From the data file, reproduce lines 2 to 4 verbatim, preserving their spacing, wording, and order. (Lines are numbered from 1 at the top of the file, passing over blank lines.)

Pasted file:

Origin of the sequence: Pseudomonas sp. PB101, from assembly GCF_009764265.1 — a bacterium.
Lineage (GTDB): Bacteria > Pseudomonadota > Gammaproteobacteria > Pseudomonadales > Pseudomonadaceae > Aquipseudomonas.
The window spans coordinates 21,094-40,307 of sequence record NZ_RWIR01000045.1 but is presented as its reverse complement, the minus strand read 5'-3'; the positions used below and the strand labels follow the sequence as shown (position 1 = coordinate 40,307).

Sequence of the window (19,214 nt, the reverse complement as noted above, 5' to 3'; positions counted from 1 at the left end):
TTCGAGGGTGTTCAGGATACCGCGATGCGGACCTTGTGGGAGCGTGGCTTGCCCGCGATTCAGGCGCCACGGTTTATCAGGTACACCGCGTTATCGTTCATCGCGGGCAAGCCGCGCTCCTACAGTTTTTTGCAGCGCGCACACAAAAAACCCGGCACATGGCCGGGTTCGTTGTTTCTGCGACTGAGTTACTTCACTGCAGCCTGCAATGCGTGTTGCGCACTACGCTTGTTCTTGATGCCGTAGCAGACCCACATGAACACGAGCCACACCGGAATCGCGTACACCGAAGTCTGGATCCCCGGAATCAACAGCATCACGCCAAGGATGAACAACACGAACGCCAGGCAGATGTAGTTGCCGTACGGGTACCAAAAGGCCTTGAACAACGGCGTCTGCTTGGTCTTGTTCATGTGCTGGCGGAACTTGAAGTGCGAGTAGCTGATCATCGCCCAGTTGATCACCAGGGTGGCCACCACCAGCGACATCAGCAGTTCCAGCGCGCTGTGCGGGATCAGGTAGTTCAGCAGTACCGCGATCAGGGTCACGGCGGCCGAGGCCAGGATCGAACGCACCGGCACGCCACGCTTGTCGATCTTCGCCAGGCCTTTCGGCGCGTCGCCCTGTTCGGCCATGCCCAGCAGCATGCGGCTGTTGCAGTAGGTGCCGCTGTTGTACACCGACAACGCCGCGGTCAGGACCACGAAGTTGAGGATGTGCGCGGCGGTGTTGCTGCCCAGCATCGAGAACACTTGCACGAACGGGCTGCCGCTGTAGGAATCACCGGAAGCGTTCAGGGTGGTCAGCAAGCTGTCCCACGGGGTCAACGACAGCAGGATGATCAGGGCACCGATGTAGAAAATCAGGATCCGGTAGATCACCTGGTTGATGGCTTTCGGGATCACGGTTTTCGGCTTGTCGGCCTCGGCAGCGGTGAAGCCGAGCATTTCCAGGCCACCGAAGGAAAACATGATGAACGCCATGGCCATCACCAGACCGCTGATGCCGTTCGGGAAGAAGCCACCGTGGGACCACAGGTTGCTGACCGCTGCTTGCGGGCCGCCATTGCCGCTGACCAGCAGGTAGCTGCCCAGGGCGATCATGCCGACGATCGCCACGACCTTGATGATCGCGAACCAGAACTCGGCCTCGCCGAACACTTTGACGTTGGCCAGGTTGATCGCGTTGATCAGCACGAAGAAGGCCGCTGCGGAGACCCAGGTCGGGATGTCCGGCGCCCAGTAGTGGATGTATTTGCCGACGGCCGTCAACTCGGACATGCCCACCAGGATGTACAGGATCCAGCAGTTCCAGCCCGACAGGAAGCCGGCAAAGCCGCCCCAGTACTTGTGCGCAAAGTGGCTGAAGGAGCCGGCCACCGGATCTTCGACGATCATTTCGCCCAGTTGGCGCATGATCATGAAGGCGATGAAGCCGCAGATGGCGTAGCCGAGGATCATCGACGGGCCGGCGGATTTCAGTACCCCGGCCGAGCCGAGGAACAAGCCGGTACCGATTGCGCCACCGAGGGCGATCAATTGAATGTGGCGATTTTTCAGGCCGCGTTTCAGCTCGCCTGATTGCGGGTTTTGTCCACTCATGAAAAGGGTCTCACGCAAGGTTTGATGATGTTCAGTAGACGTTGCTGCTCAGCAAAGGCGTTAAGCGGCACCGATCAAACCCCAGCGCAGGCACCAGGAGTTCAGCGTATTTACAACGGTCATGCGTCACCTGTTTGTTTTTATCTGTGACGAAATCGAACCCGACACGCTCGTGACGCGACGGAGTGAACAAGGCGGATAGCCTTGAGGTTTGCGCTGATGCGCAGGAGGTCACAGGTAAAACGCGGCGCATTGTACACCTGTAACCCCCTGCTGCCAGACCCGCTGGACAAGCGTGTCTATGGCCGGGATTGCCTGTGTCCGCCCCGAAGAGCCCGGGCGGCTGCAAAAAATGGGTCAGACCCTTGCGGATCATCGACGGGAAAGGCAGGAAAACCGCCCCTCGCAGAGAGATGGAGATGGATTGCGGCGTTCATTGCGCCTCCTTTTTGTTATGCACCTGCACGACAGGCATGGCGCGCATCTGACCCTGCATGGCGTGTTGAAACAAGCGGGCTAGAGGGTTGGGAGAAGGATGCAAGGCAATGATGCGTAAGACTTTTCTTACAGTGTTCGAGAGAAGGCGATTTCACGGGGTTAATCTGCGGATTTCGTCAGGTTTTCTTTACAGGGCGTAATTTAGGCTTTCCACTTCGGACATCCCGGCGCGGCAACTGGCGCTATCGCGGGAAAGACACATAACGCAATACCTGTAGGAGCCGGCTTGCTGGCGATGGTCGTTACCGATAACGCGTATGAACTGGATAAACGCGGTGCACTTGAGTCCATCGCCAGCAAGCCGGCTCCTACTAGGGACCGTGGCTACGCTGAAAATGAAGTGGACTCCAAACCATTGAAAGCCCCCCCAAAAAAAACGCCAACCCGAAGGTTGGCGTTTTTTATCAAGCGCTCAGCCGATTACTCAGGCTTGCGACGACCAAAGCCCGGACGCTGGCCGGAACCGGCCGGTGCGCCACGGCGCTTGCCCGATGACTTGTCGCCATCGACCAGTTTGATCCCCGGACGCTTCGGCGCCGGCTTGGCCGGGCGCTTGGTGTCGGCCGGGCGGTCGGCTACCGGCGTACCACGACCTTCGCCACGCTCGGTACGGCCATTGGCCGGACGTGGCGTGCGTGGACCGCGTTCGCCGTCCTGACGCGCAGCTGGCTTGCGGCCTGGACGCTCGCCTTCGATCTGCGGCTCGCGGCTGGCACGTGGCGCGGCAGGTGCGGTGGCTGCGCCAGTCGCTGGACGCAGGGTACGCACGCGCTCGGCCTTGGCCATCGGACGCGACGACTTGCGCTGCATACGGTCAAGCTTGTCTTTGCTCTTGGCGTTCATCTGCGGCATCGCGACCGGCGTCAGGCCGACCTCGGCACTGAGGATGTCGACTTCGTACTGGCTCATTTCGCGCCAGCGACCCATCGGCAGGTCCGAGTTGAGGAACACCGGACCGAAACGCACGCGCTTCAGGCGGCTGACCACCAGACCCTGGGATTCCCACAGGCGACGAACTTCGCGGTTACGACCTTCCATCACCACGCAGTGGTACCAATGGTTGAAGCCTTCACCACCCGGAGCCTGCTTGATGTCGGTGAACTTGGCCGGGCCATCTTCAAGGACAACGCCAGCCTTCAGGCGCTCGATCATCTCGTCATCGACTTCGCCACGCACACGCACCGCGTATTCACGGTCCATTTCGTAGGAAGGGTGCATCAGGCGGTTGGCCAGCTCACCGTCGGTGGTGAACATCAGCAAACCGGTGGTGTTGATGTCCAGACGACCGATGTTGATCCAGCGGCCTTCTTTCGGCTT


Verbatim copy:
Lineage (GTDB): Bacteria > Pseudomonadota > Gammaproteobacteria > Pseudomonadales > Pseudomonadaceae > Aquipseudomonas.
The window spans coordinates 21,094-40,307 of sequence record NZ_RWIR01000045.1 but is presented as its reverse complement, the minus strand read 5'-3'; the positions used below and the strand labels follow the sequence as shown (position 1 = coordinate 40,307).

Sequence of the window (19,214 nt, the reverse complement as noted above, 5' to 3'; positions counted from 1 at the left end):